Without IPAs, the modern craft beer industry would look a whole lot different.
The India Pale Ale style has evolved numerous times since the dawn of the craft era, and most expressions no longer come close to resembling the original, meant-for-long-sea-journeys-because-water-would-kill-you English-style IPA. And since IPAs are essentially the opposite of macro lagers, in part driving the growth of the industry, it’s understandable that IPA is nearly synonymous with craft beer for non-craft beer drinkers.
With more than 6,000 breweries in the U.S. and almost everyone taking at a crack at the IPA, there’s no way any one drinker can try them all, but there are a few worth tracking down and trying. The Manual’s last list of IPAs to sip right now included Other Half, Tree House, Russian River, Revision and Offshoot.
With the insane amount of IPAs on the market, we decided to expand the reach a little bit, including some new, some old, but altogether incredible IPAs available. There’s a load of hyped IPAs on the market that are worthy of being on this list, but a good balance of old and new is ideal. Sometimes it’s important to return to appreciate those IPAs that helped set the stage for the beers that dominate the hype today.
Here are some of the best IPAs to drink right now. (And we mean right now; remember to drink IPAs as fresh as possible.)
Two Hearted IPA
Nowadays, the IPA category is giant; 30 years ago, the American IPA was still a novelty. Few have been able to define the subcategories of the style like Bell’s Two Hearted, but the Midwest has its own special balanced IPA style in part because of Kalamazoo, Michigan’s Bell’s Brewery. Any Michigander lets out a sigh of relief when they’re out of state and see Two Hearted on a beer menu. Two Hearted has been a gateway beer, despite its relative extreme stature compared to light lagers, for many beer lovers. The beer must be special when it’s continuously named to the top of the Best Beers in America list by America’s homebrewers.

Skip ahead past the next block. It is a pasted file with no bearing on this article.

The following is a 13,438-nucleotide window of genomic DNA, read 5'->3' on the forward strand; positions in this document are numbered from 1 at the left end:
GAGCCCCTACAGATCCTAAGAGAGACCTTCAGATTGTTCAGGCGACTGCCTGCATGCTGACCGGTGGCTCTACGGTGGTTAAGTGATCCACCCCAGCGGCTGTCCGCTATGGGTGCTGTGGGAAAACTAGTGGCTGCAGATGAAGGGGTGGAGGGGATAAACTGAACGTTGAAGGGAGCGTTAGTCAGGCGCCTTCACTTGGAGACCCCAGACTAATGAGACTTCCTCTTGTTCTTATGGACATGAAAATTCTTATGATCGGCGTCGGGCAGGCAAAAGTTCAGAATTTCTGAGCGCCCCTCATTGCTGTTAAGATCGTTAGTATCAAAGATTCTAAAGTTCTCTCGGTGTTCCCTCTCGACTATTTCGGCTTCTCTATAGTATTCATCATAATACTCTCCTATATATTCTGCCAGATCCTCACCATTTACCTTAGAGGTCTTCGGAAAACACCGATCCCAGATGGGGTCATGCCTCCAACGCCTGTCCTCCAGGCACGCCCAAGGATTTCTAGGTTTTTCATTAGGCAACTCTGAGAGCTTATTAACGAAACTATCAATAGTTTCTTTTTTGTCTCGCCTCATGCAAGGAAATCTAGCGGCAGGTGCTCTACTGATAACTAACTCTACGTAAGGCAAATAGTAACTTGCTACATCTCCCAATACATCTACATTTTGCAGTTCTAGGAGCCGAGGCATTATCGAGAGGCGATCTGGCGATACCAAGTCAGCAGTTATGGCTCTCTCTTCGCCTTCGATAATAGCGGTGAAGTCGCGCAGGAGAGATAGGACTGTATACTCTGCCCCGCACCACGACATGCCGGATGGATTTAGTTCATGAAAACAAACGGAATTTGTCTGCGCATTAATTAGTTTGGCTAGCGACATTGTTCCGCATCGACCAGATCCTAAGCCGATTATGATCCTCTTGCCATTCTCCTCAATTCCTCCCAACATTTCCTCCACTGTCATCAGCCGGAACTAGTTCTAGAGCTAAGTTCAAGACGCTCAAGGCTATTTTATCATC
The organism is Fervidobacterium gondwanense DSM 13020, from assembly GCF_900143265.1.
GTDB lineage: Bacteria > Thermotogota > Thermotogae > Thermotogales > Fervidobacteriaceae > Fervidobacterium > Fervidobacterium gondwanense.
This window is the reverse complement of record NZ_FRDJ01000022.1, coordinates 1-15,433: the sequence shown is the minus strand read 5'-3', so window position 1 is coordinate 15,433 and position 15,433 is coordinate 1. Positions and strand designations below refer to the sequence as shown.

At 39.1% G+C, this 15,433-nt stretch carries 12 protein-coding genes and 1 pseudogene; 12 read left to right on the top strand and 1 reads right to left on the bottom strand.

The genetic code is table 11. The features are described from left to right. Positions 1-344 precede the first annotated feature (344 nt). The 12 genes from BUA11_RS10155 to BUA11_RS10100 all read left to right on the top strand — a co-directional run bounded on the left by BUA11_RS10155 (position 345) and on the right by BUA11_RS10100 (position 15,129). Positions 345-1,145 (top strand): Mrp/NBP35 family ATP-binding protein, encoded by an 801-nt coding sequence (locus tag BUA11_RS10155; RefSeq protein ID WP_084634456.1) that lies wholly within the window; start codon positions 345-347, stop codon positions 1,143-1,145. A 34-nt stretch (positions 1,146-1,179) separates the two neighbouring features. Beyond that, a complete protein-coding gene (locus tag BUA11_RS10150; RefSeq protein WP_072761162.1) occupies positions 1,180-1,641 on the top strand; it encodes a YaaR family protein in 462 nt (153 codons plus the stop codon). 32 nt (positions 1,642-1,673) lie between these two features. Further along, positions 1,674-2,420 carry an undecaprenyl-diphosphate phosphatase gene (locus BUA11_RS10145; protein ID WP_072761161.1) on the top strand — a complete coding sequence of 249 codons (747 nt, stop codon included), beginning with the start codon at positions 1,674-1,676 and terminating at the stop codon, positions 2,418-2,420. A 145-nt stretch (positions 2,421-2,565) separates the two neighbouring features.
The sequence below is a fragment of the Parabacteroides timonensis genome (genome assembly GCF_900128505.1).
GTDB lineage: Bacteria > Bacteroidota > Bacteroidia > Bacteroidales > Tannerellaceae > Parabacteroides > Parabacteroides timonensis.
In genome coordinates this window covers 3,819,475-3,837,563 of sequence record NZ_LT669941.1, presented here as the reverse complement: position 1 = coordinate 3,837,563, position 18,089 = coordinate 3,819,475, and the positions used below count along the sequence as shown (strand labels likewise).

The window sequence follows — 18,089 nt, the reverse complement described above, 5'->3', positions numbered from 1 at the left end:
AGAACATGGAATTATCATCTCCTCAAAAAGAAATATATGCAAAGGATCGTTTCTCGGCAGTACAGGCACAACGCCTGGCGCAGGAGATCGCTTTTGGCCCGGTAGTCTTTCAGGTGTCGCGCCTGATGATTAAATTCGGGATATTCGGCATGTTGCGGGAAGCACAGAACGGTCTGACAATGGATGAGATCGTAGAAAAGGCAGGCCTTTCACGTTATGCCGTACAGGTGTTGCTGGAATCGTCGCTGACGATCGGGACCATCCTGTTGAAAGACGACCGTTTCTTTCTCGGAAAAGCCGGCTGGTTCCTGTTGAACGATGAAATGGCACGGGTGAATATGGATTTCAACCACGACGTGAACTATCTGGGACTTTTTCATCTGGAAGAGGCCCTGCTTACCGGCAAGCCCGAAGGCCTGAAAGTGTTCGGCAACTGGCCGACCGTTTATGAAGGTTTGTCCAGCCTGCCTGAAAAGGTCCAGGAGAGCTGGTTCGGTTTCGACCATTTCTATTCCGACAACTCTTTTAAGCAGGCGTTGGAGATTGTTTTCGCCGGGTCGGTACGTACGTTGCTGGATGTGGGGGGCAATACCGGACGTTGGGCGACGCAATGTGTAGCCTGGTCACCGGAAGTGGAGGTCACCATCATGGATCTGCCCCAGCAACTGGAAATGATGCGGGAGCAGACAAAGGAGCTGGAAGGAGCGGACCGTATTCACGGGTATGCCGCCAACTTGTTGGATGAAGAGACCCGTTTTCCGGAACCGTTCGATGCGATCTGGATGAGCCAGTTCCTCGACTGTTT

Firestone Walker Brewing Company
Firestone Walker continues to make some of the best beers in America and despite its growing size, still manages to put out new beers that are worth picking up. Luponic Distortion has been one of the best series of beers exploring what hops can do, and now Firestone has jumped into the haze game. With Mind Haze, Firestone brewer Matt Brynildson went to Germany instead of New England for the haziness. To get the haze and creaminess, Firestone uses wheat and oats, like the classic German weizenbock.